There’s no two ways about it: learner drivers have their work cut out for them. Not only is there the practical driving test to think about, there’s all that theory test practice, too.
Your theory exam is split into two parts – a multiple choice quiz and a hazard perception test, which is like the least exciting computer game ever invented.
Ok, it’s not strictly a game – but it does involve watching a computer screen and clicking to earn points. But if you go wrong, you don’t get a ‘game over’ screen - you fail the test and need to book another!
Here's all you need to know about acing the hazard perception part of your theory 👇
The hazard perception test involves watching a series of videos showing everyday driving scenes from the driver’s point of view.
It’s designed to see how well you deal with having to react in the moment to unexpected events as you drive. Say, a car suddenly pulling out in front of you, or a child running into the road.
There are 14 video clips to watch through during your hazard perception test. During each one, you need to click every time you see a potential danger emerging.
There are two types of hazard in the videos:
Each video contains at least one ‘developing hazard’. But you should click every time you see a potential or developing hazard (basically, anything that has the potential to become dangerous).
13 of the videos contain one developing hazard. But one video contains two hazards – you won’t be told which one.
When you spot a hazard you just need to click your mouse once. A little red flag will come up at the bottom of the screen so you know it’s registered.
You don’t get any points for potential hazards, but you can get up to five points for each developing hazard. The sooner you click when the developing hazard appears, the more points you get.
You should click for all hazards because you don’t know which one might turn out to be a developing hazard.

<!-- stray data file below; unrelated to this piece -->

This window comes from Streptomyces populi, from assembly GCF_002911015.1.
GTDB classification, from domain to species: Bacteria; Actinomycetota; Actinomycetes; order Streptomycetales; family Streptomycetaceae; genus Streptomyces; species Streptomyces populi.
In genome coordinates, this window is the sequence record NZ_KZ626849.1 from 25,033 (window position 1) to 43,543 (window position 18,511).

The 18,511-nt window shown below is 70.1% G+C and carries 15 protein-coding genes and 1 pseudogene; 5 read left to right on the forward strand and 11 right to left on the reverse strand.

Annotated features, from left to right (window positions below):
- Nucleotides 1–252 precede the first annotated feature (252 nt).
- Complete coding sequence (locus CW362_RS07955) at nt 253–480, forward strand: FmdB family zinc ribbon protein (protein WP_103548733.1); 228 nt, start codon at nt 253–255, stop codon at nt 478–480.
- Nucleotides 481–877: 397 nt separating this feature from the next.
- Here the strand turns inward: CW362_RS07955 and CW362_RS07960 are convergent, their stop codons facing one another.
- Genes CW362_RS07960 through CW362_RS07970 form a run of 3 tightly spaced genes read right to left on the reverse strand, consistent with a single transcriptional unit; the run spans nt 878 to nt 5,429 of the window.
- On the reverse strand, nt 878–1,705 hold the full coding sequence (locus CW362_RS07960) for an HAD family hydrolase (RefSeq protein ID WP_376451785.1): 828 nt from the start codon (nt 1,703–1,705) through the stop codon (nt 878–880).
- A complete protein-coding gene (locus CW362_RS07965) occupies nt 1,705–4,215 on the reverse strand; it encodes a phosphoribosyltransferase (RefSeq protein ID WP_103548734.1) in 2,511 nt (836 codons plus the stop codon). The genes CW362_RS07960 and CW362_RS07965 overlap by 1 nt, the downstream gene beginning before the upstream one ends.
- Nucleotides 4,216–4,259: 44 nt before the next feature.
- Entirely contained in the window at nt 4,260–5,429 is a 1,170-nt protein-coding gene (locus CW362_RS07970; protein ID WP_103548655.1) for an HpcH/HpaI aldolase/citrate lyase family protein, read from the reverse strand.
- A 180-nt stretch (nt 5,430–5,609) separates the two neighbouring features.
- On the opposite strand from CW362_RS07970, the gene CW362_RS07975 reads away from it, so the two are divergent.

There are 75 points up for grabs, and you need to get at least 44 to pass this part of your theory test.
Important tip: don’t just click the mouse loads in the hope you’ll catch all hazards! The DVSA knows some people might be tempted to try this. So if you click too much on a video, you’ll fail that clip. The same applies if you click in a pattern to try and get hits without actually spotting hazards.
Check out the DVSA’s example hazard perception video below. We’ve highlighted a bunch of examples of hazards further down – most of them are just potential hazards, but one of them is a developing hazard👇. (Remember – you click as soon as you see any hazard.)
Here’s some screenshots of hazards that we’ve pulled from the video.
Here are some useful hazard perception tips, to give you the best chance at passing.
Practice with online videos There are lots of example hazard perception test videos online that you can practice with. Honing your hazard-spotting skills pre-test is definitely one of the best ways to improve your chance at passing.
Plus, knowing what to expect could help you feel less nervous on the big day.
Practice in real life Whenever you’re out in the car (as a driver or passenger) keep your eyes peeled for potential hazards as a way of practising for your test IRL.
By the way, if you want to practice driving outside of your lessons – you’ll need to make sure you’re insured on whatever car you use. Our learner driver insurance is fully comprehensive and covers you for the exact time you need, no more – just sayin’ 😌
Don’t go overboard with clicking Remember – the DVSA has measures in place to make sure people can’t cheat or exploit the system. If you click too much, you’ll fail the clip.
Don’t be afraid to click if you’re uncertain You don’t lose points if you click and then it turns out there wasn’t actually a hazard. As long as you’re not trying to cheat the test by clicking loads, getting the occasional one wrong won’t hurt.
Click as soon as you see any potential hazard You never know if a potential hazard might end up being a developing hazard. And remember – the sooner you click, the more points you get. So click as fast as you can whenever you spot a potential hazard.
Take a breath, and remember you can always re-sit Resitting your hazard perception test might be a bit of a pain. But try not to put too much pressure on yourself to pass first time round.
You can always re-sit, and you’ll probably be more likely to pass if you’re not in a state of panic.
(If you’re interested, you can check out the average results for theory tests by age, gender and location here.)
If you fail your hazard perception, you’ll fail your whole theory test – but don’t panic. You can resit it as many times as you need to.
You’ll get a letter from the DVSA telling you which bits you failed on, so you can scrub up on those before you re-sit.
It’s worth noting you’ll need to wait three days before you can take your theory test again.
Once you’ve passed, be sure to check out our driving test checklist for your practical exam – good luck!
(Pss, before you go: get a quick quote for learner driver insurance!)